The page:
So, I Wrote a Book

Posted 23 July 2015 by Matt Shipman

So, I wrote a book. It’s called The Handbook for Science Public Information Officers, and if you’re the sort of person who enjoys reading this blog, I have high hopes that you’ll find it useful and interesting. What was I thinking? I’ve spent the past three years writing about the practical aspects of science communication, on this blog and elsewhere. Somewhat to my surprise, a lot of folks were interested in what I had to say. It occurred to me... Read more

Following Your Passion Project: Notes from the 2014 National Association of Science Writers Meeting

Posted 13 November 2014 by Matt Shipman

Editor’s Note: This is a guest post from Brooke Borel. Borel is a freelance science writer and author. She organized a session at the 2014 meeting of the National Association of Science Writers on what it takes to make a “passion project” a success, and I asked her to write a guest post on the subject. Last month, 430 science journalists and communicators took over a Marriott hotel in downtown Columbus, Ohio for their annual meeting, which included talks and... Read more

I’m Never Bored: an Interview with Florence Williams

Posted 9 December 2013 by Matt Shipman

“Breasts: A Natural and Unnatural History,” by Florence Williams, is one of the best nonfiction books I’ve read in years; a smart, funny read that touches on everything from evolutionary biology to toxicology and environmental health. In November, I met Williams at the annual conference of the National Association of Science Writers and she was exactly as smart and funny as I’d hoped she’d be, based on her writing. I wanted to know how she got into journalism, why she... Read more

The Story Trumps Everything: an Interview with Deborah Blum

Posted 21 May 2013 by Matt Shipman

If I had to hatch a murder plot with a science writer, Deborah Blum would be my first choice. Like Agatha Christie, Blum’s work frequently references poisons, skulduggery and murder most foul. Unlike Christie, Blum’s work is nonfiction. An award-winning journalist, Blum has written about issues ranging from primate research to the science of sex. But in recent years her focus has been on, broadly speaking, the science of murder. Her 2010 book, “The Poisoner’s Handbook,” chronicles an exciting era... Read more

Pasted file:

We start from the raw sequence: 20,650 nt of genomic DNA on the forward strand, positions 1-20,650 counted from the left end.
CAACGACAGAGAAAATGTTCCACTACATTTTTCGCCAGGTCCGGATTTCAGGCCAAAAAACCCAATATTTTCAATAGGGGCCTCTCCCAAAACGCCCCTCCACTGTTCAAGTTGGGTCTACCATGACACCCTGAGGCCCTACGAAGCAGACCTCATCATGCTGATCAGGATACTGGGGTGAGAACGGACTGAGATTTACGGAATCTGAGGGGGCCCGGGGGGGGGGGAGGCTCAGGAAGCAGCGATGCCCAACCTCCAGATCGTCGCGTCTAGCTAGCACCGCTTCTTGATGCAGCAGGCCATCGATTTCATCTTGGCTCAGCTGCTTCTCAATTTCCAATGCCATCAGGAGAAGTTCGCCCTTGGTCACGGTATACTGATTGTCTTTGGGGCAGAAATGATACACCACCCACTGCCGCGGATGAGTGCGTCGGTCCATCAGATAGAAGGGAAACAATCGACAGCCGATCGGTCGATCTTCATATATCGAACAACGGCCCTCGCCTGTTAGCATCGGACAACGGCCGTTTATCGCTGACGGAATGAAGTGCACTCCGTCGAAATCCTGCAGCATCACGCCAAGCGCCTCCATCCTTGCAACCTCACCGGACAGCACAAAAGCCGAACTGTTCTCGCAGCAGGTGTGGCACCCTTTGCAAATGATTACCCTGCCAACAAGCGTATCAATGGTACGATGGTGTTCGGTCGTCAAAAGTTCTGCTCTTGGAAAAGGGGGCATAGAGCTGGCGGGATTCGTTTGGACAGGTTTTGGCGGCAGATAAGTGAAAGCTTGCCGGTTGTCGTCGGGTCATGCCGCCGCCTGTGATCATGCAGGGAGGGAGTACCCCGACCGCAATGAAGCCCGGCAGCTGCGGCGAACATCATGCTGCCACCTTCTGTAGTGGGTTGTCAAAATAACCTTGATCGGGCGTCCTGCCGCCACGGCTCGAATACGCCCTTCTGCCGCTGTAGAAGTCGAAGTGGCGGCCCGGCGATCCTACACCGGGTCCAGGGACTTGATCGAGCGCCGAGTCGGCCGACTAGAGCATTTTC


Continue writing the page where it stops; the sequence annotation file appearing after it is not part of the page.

How Do You Not Get Curious? An Interview with Jessica Wapner

Posted 7 May 2013 by Matt Shipman

Medical writing can be dry, technical and confusing. But it can also be spellbinding, pulling readers into a world where men and women are engaged in a daily battle against human suffering. At its best, medical writing reminds readers that the triumph of scientific discovery can not only change lives, but save them. “The Philadelphia Chromosome,” by first-time author Jessica Wapner, is an example of great medical writing. The book involves dozens of researchers, more than a century of complex... Read more

Science, People, Ideas and Agendas: an Interview with David Dobbs

Posted 22 January 2013 by Matt Shipman

Books can be powerful communication tools, and good writers can turn complex scientific subjects into spellbinding stories that are accessible by readers of all backgrounds – not just scientists and science enthusiasts. David Dobbs is one of those writers. Dobbs is the author of “The Northern Forest,” “The Great Gulf” and “Reef Madness,” and has written for The Atlantic, New York Times Magazine, National Geographic and other outlets.  He also writes the Neuron Culture blog for Wired Science. I read... Read more

Popular Science Writing by a Scientist: An Interview with Rob Dunn

Posted 26 November 2012 by Matt Shipman

I love science books that are couched in language that is accessible to non-scientists. When done well, they are a joy to read. Most “popular science”(not Popular Science) authors are reporters or former reporters. But what about authors who are scientists themselves? Ask any nonfiction author and they’ll tell you that it takes an enormous amount of time, organization and effort to crank out a book. It’s a full time job. How do scientists engaged in research find the time... Read more